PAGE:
Pastor David reads Jeremiah 17:19-27 and offers a reflection and prayer from Frederick Douglass:
Sunday was my only leisure time. I spent this under some large tree, in a sort of beast-like stupor between sleeping and walking. At times I would rise up and a flash of energetic freedom would dart through my soul, accompanied with a faint beam of hope that flickered for a moment, and then vanished. I sank down again, mourning over my wretched condition. I was sometimes tempted to take my life and that of Covey, but was prevented by a combination of hope and fear. My sufferings, as I remember them now, seem like a dream rather than like a stern reality.
Our house stood within a few rods of the Chesapeake Bay, whose broad bosom was ever white with sails from every quarter of the habitable globe. Those beautiful vessels, robed in white, and so delightful to the eyes of freemen, were to me so many shrouded ghosts, to terrify and torment me with thoughts of my wretched condition. I have often, in the deep stillness of a summer’s Sabbath, stood all alone upon the banks of that noble bay, and traced, with saddened heart and tearful eye, the countless number of sails moving off to the mighty ocean. The sight of these always affected me powerfully. My thoughts would compel utterance; and there, with no audience but the Almighty, I woudl pour out my soul’s complaint in my rude way with an apostrophe to the multitude of ships:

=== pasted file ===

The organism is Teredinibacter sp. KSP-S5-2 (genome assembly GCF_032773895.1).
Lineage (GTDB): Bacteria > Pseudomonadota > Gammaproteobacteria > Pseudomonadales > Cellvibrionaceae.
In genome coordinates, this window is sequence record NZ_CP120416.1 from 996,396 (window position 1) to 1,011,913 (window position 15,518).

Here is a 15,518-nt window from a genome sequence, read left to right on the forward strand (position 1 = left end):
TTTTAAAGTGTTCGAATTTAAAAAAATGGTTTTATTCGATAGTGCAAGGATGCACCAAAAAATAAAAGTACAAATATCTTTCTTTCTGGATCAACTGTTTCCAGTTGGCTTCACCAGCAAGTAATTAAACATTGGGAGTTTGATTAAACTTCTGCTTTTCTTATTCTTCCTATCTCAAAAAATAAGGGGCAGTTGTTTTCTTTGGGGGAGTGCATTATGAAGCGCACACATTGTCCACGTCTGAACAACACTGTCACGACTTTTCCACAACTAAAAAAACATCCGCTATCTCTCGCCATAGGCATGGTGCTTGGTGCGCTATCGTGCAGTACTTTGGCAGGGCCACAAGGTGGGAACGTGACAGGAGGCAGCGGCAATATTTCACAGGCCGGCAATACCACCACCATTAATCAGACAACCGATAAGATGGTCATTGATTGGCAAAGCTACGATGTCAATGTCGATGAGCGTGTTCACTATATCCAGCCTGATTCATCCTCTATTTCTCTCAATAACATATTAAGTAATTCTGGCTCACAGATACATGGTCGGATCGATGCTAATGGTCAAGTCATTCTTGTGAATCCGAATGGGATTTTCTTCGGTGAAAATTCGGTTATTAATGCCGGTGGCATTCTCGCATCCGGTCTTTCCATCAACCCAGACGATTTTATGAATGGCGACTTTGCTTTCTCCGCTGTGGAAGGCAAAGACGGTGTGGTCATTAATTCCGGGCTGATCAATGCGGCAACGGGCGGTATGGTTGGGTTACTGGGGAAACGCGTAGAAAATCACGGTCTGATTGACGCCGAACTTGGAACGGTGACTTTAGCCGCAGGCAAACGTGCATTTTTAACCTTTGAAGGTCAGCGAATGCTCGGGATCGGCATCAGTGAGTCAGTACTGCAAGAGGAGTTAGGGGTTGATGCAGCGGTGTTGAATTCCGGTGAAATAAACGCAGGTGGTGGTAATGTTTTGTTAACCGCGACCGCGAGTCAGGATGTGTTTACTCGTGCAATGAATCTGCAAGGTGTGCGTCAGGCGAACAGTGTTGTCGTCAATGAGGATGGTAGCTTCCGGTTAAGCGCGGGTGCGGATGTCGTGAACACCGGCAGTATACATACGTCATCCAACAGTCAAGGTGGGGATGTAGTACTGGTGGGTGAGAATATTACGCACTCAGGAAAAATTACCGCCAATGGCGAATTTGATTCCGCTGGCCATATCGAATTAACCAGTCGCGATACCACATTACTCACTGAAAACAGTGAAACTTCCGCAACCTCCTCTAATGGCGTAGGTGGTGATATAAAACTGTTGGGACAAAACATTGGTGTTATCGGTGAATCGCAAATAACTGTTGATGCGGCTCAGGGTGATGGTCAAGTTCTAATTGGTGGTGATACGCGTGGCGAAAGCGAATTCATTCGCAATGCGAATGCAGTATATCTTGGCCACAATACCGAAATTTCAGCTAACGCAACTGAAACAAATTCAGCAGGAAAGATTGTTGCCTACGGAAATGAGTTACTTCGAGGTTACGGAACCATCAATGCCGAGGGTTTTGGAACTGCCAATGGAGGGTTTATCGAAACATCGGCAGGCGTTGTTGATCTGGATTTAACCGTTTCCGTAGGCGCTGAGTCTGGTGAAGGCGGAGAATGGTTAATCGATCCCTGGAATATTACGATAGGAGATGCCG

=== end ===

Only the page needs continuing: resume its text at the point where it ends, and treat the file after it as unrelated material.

“You are loosed from your moorings, and free. I am fast in my chains, and am a slave! You move merrily before the gentle gale, and I sadly before the bloody whip. You are freedom’s swift-winged angels, that fly around the world; I am confined in bonds of iron. O, that I were free! O, that I were one of your gallant decks, and under your protecting wing. Alas! betwixt me and you the turbid waters roll. Go on, go on; O, that I could also go! Could I but swim! If I could fly! O, why was I born a man, of whom to make a brute! The glad ship is gone: she hides in the dim distance. I am left in the hell of unending slavery. O, God, save me! God, deliver me! Let me be free! – Is there any God? Why am I a slave? I will run away. I will not stand it. Get caught or get clear, I’ll try it. I had as well die with ague as with fever. I have only one life to lose. I had as well be killed running as die standing. Only think of it: one hundred miles north, and I am free! Try it? Yes! God helping me, I will. It cannot be that I shall live and die a slave. I will take to the water. This very bay shall yet bear me into freedom.”
Posted by Mt. Haley Church of God on Tuesday, March 16, 2021